For over 35 years, Rande Turner of Rande Turner Collective has been evolving real estate conversations in North County and beyond. Now, in partnership with Pacific Sotheby’s International Realty, the Del Mar-based realtor is guiding us through the 2024 forecast of what’s shaping the industry dialogue.
The key takeaways from the 2024 Luxury Outlook with Buyers are more resourceful than ever. A surprising second-home spot has emerged in Mexico. While sustainability is the buzzword, AI has become a go-to for buyers seeking to renovate, reimagining a space in real time.
And speaking of tech: San Diego continues to rank as a formidable tech hub. Combined with our lifestyle factor, it’s how North County maintains its status as a tried-and-true high-net-worth enclave. Let’s dive in!
The Buzzword of 2024: Sustainability
The next-gen of luxury home buyers are concerned with two issues: whether the house is located in a higher-risk area and whether a house has been built with an environmental conscience. Think eco-friendly heating systems and garage charging stations. “You’ll continue to see sustainable properties generate premiums in the future,” says Nelson.
Once a niche interest, real estate developers are now building with sustainability at the top of mind, as buyers demand homes that integrate more renewable energy and reduce their carbon footprint.
When Wohali, a luxury, 5,000-acre planned community, breaks ground later this year in Utah, it will boast a long list of sustainable features: thousands of acres set aside under a conservation easement, a solar-panel farm, and community buildings featuring solar roofs.
The Utah planned community is designed to incorporate nature: 3,400 of the community’s 5,000 acres are under a conservation easement, protecting it as open space where residents can hike, mountain bike, and Nordic ski.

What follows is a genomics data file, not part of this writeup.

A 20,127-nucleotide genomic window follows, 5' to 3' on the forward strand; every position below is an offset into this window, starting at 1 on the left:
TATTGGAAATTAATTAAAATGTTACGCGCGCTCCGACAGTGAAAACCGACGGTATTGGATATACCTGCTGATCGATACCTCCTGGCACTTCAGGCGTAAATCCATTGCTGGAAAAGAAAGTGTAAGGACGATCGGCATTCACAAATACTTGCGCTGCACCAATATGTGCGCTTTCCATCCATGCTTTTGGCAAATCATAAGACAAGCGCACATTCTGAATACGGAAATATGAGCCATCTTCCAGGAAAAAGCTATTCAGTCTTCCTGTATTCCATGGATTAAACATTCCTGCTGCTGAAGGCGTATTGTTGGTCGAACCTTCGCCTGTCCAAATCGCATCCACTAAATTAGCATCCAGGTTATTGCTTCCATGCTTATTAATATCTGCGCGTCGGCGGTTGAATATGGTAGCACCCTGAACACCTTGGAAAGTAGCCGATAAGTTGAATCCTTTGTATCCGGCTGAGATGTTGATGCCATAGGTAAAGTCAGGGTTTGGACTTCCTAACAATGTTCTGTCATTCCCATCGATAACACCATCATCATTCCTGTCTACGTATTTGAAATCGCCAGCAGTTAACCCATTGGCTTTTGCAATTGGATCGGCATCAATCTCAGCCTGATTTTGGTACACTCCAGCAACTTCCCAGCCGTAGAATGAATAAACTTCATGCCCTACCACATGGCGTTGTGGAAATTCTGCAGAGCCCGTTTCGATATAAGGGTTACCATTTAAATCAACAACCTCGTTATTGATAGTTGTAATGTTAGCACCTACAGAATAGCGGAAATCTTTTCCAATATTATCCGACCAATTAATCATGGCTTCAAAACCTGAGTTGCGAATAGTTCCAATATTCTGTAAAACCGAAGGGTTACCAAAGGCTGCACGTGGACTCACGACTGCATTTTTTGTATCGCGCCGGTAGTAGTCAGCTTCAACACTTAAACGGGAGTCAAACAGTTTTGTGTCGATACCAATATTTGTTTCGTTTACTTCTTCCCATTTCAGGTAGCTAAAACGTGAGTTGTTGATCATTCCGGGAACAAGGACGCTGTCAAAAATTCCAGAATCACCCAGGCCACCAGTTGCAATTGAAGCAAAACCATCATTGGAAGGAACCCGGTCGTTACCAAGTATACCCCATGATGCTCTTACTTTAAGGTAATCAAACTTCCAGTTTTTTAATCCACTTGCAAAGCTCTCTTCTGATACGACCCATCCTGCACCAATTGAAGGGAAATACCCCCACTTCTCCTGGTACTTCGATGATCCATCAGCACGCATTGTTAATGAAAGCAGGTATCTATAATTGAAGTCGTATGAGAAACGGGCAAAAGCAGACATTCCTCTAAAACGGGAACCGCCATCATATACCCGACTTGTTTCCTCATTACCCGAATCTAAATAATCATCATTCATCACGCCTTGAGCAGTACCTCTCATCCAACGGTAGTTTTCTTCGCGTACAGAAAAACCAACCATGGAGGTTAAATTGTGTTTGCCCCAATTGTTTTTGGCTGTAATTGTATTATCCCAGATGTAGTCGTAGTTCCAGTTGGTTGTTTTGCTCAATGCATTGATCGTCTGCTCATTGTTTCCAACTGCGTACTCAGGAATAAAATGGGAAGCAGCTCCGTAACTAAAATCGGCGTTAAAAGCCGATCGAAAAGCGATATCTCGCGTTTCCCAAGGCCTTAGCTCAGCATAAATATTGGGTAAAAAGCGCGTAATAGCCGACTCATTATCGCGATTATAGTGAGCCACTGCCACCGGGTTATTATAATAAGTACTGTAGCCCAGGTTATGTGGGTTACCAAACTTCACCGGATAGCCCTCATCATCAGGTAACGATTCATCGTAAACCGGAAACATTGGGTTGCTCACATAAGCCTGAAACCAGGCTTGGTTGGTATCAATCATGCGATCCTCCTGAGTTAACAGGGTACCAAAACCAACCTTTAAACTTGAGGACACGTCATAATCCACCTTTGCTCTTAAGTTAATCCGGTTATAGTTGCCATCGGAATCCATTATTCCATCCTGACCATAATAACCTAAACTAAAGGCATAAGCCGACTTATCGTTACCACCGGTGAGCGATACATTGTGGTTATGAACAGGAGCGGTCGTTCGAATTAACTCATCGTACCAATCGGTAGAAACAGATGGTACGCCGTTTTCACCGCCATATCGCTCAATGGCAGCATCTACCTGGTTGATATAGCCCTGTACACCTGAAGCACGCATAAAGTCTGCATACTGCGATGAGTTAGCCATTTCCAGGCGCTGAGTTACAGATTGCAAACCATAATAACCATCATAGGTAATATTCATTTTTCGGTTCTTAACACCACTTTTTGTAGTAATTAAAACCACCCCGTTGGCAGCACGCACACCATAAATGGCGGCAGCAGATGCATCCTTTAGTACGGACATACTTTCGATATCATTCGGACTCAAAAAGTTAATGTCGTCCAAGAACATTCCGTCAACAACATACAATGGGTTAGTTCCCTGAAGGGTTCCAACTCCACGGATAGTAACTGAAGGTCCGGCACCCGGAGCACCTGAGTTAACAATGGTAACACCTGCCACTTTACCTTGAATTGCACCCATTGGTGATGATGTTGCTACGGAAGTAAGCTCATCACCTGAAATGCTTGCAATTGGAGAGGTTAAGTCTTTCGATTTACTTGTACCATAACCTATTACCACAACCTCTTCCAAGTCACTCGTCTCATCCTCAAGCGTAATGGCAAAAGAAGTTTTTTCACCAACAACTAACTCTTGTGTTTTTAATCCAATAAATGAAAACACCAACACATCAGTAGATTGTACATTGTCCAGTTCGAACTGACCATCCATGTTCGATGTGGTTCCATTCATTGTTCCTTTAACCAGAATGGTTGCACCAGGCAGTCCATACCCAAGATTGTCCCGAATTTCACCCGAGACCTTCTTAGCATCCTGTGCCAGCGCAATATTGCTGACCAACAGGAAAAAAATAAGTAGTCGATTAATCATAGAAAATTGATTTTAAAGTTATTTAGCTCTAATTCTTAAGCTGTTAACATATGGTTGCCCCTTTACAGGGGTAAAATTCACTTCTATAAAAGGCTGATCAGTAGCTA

The community also includes a five-acre solar farm, which helps to provide power to the community as a whole. All of the amenity buildings will include solar roofs and be Leadership in Energy and Environmental Design, or LEED, certified.
Even the golf course at Wohali was designed to be more green—it is one of 1,000 Certified Audubon Cooperative Sanctuary courses worldwide, awarded to courses that enhance wildlife habitat and meet certain standards for environmental management.
Tech in Real Estate: Why buyers love AI, 3D renderings and drones
AI in My Interior Designer
Not all luxury properties are created equal. Buyers around the world prefer turnkey. “The last few years, people were allergic to projects,” says Chief Marketing Officer A. Bradley Nelson, who helmed the 2024 report. “They wanted move-in ready.” The flip side is that homes that do require work can be “an insane value opportunity.”
Buyers who are willing to put in the work will reap the rewards. So, how to convince them? One word: Innovation.
“Generative AI models are going to impact the perspective and capability of buyers to imagine what a property can become,” says Nelson. “These technologies allow people to make rapid-fire material changes: What would it look like if we put a fireplace there? What would it look like if we replaced all the cabinets? What’s the same space in a different configuration?”